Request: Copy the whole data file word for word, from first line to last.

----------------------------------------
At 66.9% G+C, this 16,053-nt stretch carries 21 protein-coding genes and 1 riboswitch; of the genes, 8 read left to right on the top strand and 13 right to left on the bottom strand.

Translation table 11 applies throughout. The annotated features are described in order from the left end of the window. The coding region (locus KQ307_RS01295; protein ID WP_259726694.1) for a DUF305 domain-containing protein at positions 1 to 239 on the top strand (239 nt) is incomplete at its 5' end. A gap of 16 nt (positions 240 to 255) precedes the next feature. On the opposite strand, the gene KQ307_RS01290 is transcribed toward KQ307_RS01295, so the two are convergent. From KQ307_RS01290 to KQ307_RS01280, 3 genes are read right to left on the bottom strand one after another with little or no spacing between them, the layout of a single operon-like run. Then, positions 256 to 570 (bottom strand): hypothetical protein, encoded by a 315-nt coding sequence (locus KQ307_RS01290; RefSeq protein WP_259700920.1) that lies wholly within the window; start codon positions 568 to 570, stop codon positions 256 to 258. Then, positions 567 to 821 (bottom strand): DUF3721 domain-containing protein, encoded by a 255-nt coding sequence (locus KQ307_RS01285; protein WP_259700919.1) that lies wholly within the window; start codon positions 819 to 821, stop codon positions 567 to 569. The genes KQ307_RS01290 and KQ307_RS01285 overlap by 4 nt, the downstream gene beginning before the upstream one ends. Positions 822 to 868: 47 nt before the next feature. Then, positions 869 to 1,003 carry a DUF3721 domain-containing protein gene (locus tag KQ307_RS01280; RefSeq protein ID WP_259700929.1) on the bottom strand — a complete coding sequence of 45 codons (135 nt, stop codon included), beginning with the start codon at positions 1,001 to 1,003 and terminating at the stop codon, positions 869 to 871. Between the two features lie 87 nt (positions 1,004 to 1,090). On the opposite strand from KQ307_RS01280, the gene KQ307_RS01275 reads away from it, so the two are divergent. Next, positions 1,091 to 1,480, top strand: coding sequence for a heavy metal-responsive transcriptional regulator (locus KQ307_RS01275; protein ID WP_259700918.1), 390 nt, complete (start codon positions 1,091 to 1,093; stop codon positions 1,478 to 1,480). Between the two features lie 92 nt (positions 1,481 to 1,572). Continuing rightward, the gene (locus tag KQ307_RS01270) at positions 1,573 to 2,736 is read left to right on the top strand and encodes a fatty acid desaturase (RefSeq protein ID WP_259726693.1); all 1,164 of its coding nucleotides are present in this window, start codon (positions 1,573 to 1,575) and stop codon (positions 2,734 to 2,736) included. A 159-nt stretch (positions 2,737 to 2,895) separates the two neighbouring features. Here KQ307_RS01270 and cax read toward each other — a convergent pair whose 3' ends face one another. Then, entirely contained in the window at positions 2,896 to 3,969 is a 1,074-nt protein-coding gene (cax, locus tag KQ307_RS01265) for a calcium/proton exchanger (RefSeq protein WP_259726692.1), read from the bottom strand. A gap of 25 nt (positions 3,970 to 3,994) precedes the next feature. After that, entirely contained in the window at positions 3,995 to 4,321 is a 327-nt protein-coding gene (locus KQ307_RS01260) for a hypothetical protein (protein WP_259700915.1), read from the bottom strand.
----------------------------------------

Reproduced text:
At 66.9% G+C, this 16,053-nt stretch carries 21 protein-coding genes and 1 riboswitch; of the genes, 8 read left to right on the top strand and 13 right to left on the bottom strand.

Translation table 11 applies throughout. The annotated features are described in order from the left end of the window. The coding region (locus KQ307_RS01295; protein ID WP_259726694.1) for a DUF305 domain-containing protein at positions 1 to 239 on the top strand (239 nt) is incomplete at its 5' end. A gap of 16 nt (positions 240 to 255) precedes the next feature. On the opposite strand, the gene KQ307_RS01290 is transcribed toward KQ307_RS01295, so the two are convergent. From KQ307_RS01290 to KQ307_RS01280, 3 genes are read right to left on the bottom strand one after another with little or no spacing between them, the layout of a single operon-like run. Then, positions 256 to 570 (bottom strand): hypothetical protein, encoded by a 315-nt coding sequence (locus KQ307_RS01290; RefSeq protein WP_259700920.1) that lies wholly within the window; start codon positions 568 to 570, stop codon positions 256 to 258. Then, positions 567 to 821 (bottom strand): DUF3721 domain-containing protein, encoded by a 255-nt coding sequence (locus KQ307_RS01285; protein WP_259700919.1) that lies wholly within the window; start codon positions 819 to 821, stop codon positions 567 to 569. The genes KQ307_RS01290 and KQ307_RS01285 overlap by 4 nt, the downstream gene beginning before the upstream one ends. Positions 822 to 868: 47 nt before the next feature. Then, positions 869 to 1,003 carry a DUF3721 domain-containing protein gene (locus tag KQ307_RS01280; RefSeq protein ID WP_259700929.1) on the bottom strand — a complete coding sequence of 45 codons (135 nt, stop codon included), beginning with the start codon at positions 1,001 to 1,003 and terminating at the stop codon, positions 869 to 871. Between the two features lie 87 nt (positions 1,004 to 1,090). On the opposite strand from KQ307_RS01280, the gene KQ307_RS01275 reads away from it, so the two are divergent. Next, positions 1,091 to 1,480, top strand: coding sequence for a heavy metal-responsive transcriptional regulator (locus KQ307_RS01275; protein ID WP_259700918.1), 390 nt, complete (start codon positions 1,091 to 1,093; stop codon positions 1,478 to 1,480). Between the two features lie 92 nt (positions 1,481 to 1,572). Continuing rightward, the gene (locus tag KQ307_RS01270) at positions 1,573 to 2,736 is read left to right on the top strand and encodes a fatty acid desaturase (RefSeq protein ID WP_259726693.1); all 1,164 of its coding nucleotides are present in this window, start codon (positions 1,573 to 1,575) and stop codon (positions 2,734 to 2,736) included. A 159-nt stretch (positions 2,737 to 2,895) separates the two neighbouring features. Here KQ307_RS01270 and cax read toward each other — a convergent pair whose 3' ends face one another. Then, entirely contained in the window at positions 2,896 to 3,969 is a 1,074-nt protein-coding gene (cax, locus tag KQ307_RS01265) for a calcium/proton exchanger (RefSeq protein WP_259726692.1), read from the bottom strand. A gap of 25 nt (positions 3,970 to 3,994) precedes the next feature. After that, entirely contained in the window at positions 3,995 to 4,321 is a 327-nt protein-coding gene (locus KQ307_RS01260) for a hypothetical protein (protein WP_259700915.1), read from the bottom strand.